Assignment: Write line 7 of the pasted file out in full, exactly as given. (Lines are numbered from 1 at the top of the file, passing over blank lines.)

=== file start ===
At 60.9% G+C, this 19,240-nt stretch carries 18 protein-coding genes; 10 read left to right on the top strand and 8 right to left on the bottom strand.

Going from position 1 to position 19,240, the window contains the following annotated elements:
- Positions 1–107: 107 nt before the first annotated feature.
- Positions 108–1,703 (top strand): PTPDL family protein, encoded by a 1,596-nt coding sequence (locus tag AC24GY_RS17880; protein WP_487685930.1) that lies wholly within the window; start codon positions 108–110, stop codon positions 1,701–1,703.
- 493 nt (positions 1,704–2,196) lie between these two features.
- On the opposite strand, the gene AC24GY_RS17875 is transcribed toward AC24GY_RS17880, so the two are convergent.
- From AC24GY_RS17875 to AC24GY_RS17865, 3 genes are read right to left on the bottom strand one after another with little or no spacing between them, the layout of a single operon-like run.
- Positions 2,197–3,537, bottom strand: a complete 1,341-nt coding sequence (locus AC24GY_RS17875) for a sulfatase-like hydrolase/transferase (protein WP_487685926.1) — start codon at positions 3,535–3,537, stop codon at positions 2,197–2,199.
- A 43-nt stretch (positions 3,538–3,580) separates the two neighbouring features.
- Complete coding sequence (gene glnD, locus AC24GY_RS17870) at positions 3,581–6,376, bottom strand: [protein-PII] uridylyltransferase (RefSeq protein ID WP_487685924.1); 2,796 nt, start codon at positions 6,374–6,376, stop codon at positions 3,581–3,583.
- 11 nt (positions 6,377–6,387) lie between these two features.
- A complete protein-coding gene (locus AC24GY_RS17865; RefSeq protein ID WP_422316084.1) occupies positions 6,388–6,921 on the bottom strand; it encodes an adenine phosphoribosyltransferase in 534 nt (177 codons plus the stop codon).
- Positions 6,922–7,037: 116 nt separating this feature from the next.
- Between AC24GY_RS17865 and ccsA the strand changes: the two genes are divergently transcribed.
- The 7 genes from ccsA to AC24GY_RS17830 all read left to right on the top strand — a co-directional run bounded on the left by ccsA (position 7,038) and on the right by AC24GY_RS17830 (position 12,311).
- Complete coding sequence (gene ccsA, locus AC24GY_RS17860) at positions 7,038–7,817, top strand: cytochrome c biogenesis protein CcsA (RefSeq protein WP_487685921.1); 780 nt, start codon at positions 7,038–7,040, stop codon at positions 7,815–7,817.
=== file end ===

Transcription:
- From AC24GY_RS17875 to AC24GY_RS17865, 3 genes are read right to left on the bottom strand one after another with little or no spacing between them, the layout of a single operon-like run.